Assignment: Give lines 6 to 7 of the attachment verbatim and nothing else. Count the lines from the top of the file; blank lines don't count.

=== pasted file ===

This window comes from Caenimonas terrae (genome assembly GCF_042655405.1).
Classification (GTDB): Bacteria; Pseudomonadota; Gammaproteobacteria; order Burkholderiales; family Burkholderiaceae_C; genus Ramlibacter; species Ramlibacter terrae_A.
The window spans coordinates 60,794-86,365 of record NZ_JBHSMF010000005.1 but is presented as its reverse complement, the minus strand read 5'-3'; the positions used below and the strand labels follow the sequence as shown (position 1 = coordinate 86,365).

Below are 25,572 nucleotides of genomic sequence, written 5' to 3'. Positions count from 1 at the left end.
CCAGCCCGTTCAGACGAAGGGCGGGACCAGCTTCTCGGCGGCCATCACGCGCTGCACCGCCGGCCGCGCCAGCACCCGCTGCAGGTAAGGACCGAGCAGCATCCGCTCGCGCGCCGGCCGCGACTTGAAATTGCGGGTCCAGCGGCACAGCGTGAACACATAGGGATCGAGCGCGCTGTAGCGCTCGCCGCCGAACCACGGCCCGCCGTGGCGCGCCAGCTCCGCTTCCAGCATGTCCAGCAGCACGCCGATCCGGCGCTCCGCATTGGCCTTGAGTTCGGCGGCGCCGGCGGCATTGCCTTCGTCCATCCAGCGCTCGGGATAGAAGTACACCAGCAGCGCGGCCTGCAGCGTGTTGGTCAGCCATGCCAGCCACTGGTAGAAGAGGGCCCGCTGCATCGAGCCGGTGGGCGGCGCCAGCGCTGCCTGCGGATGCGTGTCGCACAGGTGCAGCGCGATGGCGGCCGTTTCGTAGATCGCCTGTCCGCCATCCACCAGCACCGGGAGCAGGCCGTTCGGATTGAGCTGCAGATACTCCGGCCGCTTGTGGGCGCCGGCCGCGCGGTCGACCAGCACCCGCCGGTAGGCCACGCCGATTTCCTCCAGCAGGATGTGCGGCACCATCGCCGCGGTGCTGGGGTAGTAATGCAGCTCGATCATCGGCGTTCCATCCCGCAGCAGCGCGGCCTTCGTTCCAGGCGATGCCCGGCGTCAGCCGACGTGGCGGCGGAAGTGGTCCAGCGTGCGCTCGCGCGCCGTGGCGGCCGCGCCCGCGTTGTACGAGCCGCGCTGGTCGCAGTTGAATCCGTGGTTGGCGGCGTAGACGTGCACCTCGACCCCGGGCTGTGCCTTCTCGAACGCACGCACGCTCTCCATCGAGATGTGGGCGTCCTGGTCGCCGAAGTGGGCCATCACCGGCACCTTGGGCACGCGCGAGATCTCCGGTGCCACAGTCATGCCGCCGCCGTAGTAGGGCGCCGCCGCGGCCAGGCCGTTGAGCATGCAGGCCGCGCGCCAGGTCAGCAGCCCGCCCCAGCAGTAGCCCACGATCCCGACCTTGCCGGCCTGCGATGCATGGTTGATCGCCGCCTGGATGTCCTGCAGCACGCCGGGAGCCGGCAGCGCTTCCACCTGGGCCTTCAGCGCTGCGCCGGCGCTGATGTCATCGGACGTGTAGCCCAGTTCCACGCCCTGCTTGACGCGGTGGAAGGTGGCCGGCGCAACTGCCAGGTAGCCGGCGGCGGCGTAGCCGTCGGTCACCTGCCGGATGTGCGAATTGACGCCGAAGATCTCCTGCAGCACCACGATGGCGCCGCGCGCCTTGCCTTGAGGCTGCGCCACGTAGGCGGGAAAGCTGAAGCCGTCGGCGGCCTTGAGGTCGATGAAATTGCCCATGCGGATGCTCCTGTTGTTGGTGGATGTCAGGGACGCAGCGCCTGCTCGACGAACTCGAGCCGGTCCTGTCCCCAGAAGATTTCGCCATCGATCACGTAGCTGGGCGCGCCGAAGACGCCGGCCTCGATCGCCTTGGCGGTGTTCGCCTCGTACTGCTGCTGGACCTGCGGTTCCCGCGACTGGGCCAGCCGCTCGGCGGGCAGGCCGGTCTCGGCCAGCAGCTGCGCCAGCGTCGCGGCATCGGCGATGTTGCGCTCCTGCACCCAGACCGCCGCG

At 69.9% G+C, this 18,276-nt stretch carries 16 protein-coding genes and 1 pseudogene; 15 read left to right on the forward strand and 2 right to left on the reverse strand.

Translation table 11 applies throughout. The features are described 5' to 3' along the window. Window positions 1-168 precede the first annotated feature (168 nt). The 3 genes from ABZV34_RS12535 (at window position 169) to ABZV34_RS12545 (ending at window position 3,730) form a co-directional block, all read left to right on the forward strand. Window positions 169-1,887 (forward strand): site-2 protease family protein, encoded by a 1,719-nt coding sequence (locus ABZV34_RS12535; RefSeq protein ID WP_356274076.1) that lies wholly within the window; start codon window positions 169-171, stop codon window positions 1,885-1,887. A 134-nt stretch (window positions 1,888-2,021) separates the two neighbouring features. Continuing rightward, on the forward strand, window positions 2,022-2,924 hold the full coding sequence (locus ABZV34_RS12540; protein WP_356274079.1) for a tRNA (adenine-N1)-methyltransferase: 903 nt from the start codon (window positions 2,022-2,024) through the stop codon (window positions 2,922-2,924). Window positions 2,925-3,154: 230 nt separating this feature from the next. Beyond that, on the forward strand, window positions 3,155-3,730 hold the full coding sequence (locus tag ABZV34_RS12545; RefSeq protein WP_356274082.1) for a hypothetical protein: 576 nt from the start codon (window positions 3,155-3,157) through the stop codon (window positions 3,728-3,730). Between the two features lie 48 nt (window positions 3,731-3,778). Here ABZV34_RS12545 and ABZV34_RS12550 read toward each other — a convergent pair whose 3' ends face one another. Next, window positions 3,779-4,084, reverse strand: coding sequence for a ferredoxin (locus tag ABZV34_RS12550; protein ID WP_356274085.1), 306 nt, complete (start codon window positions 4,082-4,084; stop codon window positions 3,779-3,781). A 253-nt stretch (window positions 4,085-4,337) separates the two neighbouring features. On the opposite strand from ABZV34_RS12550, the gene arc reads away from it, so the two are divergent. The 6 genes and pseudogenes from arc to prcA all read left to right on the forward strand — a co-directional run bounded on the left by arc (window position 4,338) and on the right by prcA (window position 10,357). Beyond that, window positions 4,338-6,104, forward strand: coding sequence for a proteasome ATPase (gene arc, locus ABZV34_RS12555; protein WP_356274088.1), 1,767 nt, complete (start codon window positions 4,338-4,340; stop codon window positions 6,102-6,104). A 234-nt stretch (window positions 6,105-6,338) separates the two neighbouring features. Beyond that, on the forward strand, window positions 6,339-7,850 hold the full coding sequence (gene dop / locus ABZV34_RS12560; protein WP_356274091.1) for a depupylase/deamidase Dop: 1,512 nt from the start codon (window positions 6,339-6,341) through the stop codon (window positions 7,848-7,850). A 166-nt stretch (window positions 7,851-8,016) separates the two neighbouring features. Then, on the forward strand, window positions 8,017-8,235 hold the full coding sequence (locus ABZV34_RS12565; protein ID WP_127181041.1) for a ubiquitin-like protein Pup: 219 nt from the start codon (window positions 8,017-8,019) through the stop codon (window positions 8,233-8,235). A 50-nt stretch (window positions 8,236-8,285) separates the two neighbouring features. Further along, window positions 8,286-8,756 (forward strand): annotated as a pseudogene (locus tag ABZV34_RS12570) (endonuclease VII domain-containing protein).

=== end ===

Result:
At 69.9% G+C, this 18,276-nt stretch carries 16 protein-coding genes and 1 pseudogene; 15 read left to right on the forward strand and 2 right to left on the reverse strand.

Translation table 11 applies throughout. The features are described 5' to 3' along the window. Window positions 1-168 precede the first annotated feature (168 nt). The 3 genes from ABZV34_RS12535 (at window position 169) to ABZV34_RS12545 (ending at window position 3,730) form a co-directional block, all read left to right on the forward strand. Window positions 169-1,887 (forward strand): site-2 protease family protein, encoded by a 1,719-nt coding sequence (locus ABZV34_RS12535; RefSeq protein ID WP_356274076.1) that lies wholly within the window; start codon window positions 169-171, stop codon window positions 1,885-1,887. A 134-nt stretch (window positions 1,888-2,021) separates the two neighbouring features. Continuing rightward, on the forward strand, window positions 2,022-2,924 hold the full coding sequence (locus ABZV34_RS12540; protein WP_356274079.1) for a tRNA (adenine-N1)-methyltransferase: 903 nt from the start codon (window positions 2,022-2,024) through the stop codon (window positions 2,922-2,924). Window positions 2,925-3,154: 230 nt separating this feature from the next. Beyond that, on the forward strand, window positions 3,155-3,730 hold the full coding sequence (locus tag ABZV34_RS12545; RefSeq protein WP_356274082.1) for a hypothetical protein: 576 nt from the start codon (window positions 3,155-3,157) through the stop codon (window positions 3,728-3,730). Between the two features lie 48 nt (window positions 3,731-3,778). Here ABZV34_RS12545 and ABZV34_RS12550 read toward each other — a convergent pair whose 3' ends face one another. Next, window positions 3,779-4,084, reverse strand: coding sequence for a ferredoxin (locus tag ABZV34_RS12550; protein ID WP_356274085.1), 306 nt, complete (start codon window positions 4,082-4,084; stop codon window positions 3,779-3,781). A 253-nt stretch (window positions 4,085-4,337) separates the two neighbouring features. On the opposite strand from ABZV34_RS12550, the gene arc reads away from it, so the two are divergent. The 6 genes and pseudogenes from arc to prcA all read left to right on the forward strand — a co-directional run bounded on the left by arc (window position 4,338) and on the right by prcA (window position 10,357). Beyond that, window positions 4,338-6,104, forward strand: coding sequence for a proteasome ATPase (gene arc, locus ABZV34_RS12555; protein WP_356274088.1), 1,767 nt, complete (start codon window positions 4,338-4,340; stop codon window positions 6,102-6,104). A 234-nt stretch (window positions 6,105-6,338) separates the two neighbouring features. Beyond that, on the forward strand, window positions 6,339-7,850 hold the full coding sequence (gene dop / locus ABZV34_RS12560; protein WP_356274091.1) for a depupylase/deamidase Dop: 1,512 nt from the start codon (window positions 6,339-6,341) through the stop codon (window positions 7,848-7,850). A 166-nt stretch (window positions 7,851-8,016) separates the two neighbouring features. Then, on the forward strand, window positions 8,017-8,235 hold the full coding sequence (locus ABZV34_RS12565; protein ID WP_127181041.1) for a ubiquitin-like protein Pup: 219 nt from the start codon (window positions 8,017-8,019) through the stop codon (window positions 8,233-8,235). A 50-nt stretch (window positions 8,236-8,285) separates the two neighbouring features. Further along, window positions 8,286-8,756 (forward strand): annotated as a pseudogene (locus tag ABZV34_RS12570) (endonuclease VII domain-containing protein).